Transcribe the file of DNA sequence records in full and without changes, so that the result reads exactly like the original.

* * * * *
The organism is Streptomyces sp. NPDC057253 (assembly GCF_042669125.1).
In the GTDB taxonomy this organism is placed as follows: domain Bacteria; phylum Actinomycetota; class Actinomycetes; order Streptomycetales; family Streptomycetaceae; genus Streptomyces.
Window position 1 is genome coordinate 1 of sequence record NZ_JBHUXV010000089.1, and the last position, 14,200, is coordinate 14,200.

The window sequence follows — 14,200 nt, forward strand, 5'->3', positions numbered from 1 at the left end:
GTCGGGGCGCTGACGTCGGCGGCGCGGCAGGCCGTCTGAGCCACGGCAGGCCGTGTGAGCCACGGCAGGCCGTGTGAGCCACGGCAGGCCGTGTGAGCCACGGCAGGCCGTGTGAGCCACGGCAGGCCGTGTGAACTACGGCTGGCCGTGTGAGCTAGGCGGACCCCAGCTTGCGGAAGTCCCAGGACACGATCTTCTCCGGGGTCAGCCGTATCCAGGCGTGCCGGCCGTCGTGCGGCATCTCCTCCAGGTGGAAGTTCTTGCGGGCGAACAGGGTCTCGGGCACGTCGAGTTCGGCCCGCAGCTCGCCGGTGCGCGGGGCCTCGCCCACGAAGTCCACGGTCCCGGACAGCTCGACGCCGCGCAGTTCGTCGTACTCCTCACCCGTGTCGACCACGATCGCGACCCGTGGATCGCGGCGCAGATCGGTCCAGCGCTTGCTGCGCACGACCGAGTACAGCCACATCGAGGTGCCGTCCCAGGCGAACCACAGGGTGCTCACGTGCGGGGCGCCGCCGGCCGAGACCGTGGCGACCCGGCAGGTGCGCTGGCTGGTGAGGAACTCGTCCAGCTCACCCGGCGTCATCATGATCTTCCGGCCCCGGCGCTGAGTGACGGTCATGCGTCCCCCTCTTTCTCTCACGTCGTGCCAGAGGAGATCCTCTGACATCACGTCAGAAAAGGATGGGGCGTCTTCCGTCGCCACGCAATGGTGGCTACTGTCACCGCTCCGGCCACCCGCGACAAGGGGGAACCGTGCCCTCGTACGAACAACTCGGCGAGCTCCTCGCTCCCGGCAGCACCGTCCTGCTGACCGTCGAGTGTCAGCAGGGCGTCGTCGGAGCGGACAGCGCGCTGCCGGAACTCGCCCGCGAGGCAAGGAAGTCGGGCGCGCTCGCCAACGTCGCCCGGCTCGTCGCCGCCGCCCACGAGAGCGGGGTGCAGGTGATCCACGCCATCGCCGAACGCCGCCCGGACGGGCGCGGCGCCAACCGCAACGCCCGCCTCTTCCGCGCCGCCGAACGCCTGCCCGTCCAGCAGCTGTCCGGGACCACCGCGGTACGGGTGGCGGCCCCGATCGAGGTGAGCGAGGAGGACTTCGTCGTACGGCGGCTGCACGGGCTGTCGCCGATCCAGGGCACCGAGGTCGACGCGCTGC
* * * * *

The organism is Streptomyces sp. NPDC057253 (assembly GCF_042669125.1).
In the GTDB taxonomy this organism is placed as follows: domain Bacteria; phylum Actinomycetota; class Actinomycetes; order Streptomycetales; family Streptomycetaceae; genus Streptomyces.
Window position 1 is genome coordinate 1 of sequence record NZ_JBHUXV010000089.1, and the last position, 14,200, is coordinate 14,200.

The window sequence follows — 14,200 nt, forward strand, 5'->3', positions numbered from 1 at the left end:
GTCGGGGCGCTGACGTCGGCGGCGCGGCAGGCCGTCTGAGCCACGGCAGGCCGTGTGAGCCACGGCAGGCCGTGTGAGCCACGGCAGGCCGTGTGAGCCACGGCAGGCCGTGTGAGCCACGGCAGGCCGTGTGAACTACGGCTGGCCGTGTGAGCTAGGCGGACCCCAGCTTGCGGAAGTCCCAGGACACGATCTTCTCCGGGGTCAGCCGTATCCAGGCGTGCCGGCCGTCGTGCGGCATCTCCTCCAGGTGGAAGTTCTTGCGGGCGAACAGGGTCTCGGGCACGTCGAGTTCGGCCCGCAGCTCGCCGGTGCGCGGGGCCTCGCCCACGAAGTCCACGGTCCCGGACAGCTCGACGCCGCGCAGTTCGTCGTACTCCTCACCCGTGTCGACCACGATCGCGACCCGTGGATCGCGGCGCAGATCGGTCCAGCGCTTGCTGCGCACGACCGAGTACAGCCACATCGAGGTGCCGTCCCAGGCGAACCACAGGGTGCTCACGTGCGGGGCGCCGCCGGCCGAGACCGTGGCGACCCGGCAGGTGCGCTGGCTGGTGAGGAACTCGTCCAGCTCACCCGGCGTCATCATGATCTTCCGGCCCCGGCGCTGAGTGACGGTCATGCGTCCCCCTCTTTCTCTCACGTCGTGCCAGAGGAGATCCTCTGACATCACGTCAGAAAAGGATGGGGCGTCTTCCGTCGCCACGCAATGGTGGCTACTGTCACCGCTCCGGCCACCCGCGACAAGGGGGAACCGTGCCCTCGTACGAACAACTCGGCGAGCTCCTCGCTCCCGGCAGCACCGTCCTGCTGACCGTCGAGTGTCAGCAGGGCGTCGTCGGAGCGGACAGCGCGCTGCCGGAACTCGCCCGCGAGGCAAGGAAGTCGGGCGCGCTCGCCAACGTCGCCCGGCTCGTCGCCGCCGCCCACGAGAGCGGGGTGCAGGTGATCCACGCCATCGCCGAACGCCGCCCGGACGGGCGCGGCGCCAACCGCAACGCCCGCCTCTTCCGCGCCGCCGAACGCCTGCCCGTCCAGCAGCTGTCCGGGACCACCGCGGTACGGGTGGCGGCCCCGATCGAGGTGAGCGAGGAGGACTTCGTCGTACGGCGGCTGCACGGGCTGTCGCCGATCCAGGGCACCGAGGTCGACGCGCTGC